"I Swore an Oath": Professor's Plea to Testify Against the State of Florida

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tags: academic freedom, University of Florida

Under a torrent of criticism for barring professors from testifying in a voting-rights case, the University of Florida had an explanation: This wasn’t about free speech or academic freedom, university officials said in October; it was about professors doing outside paid work that was against the university’s interest. But what if a professor were to go on unpaid leave to do that work?

More than two weeks before the controversy spilled into public view, courtesy of The New York Times, one of the professors seeking permission to testify suggested to his dean that he step away without pay from his university duties to mitigate any conflict, emails obtained by The Chronicle show. On October 12, Michael McDonald, a political-science professor, proposed the option to David E. Richardson, dean of the College of Liberal Arts and Sciences: “If my outside activity approval is denied,” McDonald wrote, “I would like to know my options, such as taking an immediate unpaid leave from the university during the duration of my participation in the litigation.”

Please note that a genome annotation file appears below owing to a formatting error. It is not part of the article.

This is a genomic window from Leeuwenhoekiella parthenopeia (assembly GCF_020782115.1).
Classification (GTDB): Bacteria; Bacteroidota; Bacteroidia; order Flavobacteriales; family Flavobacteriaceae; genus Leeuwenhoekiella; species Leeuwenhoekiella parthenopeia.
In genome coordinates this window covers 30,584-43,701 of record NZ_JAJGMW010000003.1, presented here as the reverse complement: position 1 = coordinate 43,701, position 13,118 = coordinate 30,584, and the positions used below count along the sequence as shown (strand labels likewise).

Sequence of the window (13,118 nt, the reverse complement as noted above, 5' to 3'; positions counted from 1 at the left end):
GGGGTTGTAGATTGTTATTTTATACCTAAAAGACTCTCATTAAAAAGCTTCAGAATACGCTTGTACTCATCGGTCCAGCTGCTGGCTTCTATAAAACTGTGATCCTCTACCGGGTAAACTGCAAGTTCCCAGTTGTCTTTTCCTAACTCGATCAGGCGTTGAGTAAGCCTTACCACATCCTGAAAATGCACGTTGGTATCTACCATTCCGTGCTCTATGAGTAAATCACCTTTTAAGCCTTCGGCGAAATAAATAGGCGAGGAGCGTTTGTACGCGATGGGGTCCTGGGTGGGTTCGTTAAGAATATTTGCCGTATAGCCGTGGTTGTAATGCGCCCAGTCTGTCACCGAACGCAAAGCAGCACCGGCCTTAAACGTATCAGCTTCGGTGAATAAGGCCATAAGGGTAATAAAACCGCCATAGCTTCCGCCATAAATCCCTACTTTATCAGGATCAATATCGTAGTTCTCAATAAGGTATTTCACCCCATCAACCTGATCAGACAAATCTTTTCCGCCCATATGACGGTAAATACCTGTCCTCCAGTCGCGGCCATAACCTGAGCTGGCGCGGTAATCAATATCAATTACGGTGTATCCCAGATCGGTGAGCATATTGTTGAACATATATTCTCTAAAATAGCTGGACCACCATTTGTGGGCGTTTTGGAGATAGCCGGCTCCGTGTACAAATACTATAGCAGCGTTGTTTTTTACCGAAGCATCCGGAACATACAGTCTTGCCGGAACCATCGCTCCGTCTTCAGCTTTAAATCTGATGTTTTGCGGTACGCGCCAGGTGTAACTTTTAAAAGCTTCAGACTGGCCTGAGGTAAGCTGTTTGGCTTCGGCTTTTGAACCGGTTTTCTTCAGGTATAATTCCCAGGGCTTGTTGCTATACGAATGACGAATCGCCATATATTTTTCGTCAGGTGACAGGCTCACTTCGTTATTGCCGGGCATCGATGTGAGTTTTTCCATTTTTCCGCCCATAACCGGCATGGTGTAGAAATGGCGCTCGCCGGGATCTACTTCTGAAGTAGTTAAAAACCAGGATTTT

The night before, McDonald explained, he had learned that the university had rejected a request from Daniel A. Smith, his colleague in political science, to serve as an expert witness in the same case. McDonald, whose research focuses on elections, told his dean he felt duty-bound to participate in the lawsuit brought by the League of Women Voters and other nonprofit organizations, who are challenging a new Florida law that critics say will make voting more difficult for poor people and minorities.

“I swore an oath to uphold the Florida constitution,” McDonald wrote, “and I therefore feel that it is my duty to be involved in this litigation to ensure that plaintiffs’ complaints have a fair hearing in court, a key foundation of our democratic principles as a nation.”

Richardson acknowledged the email and said he would get back to McDonald “asap.”

The next day, Gary Wimsett, the university’s assistant vice president for conflicts of interest, denied McDonald’s request to participate in the case. “As UF is a state actor, litigation against the state is adverse to UF’s interest,” Wimsett wrote.

Read entire article at Chronicle of Higher Education

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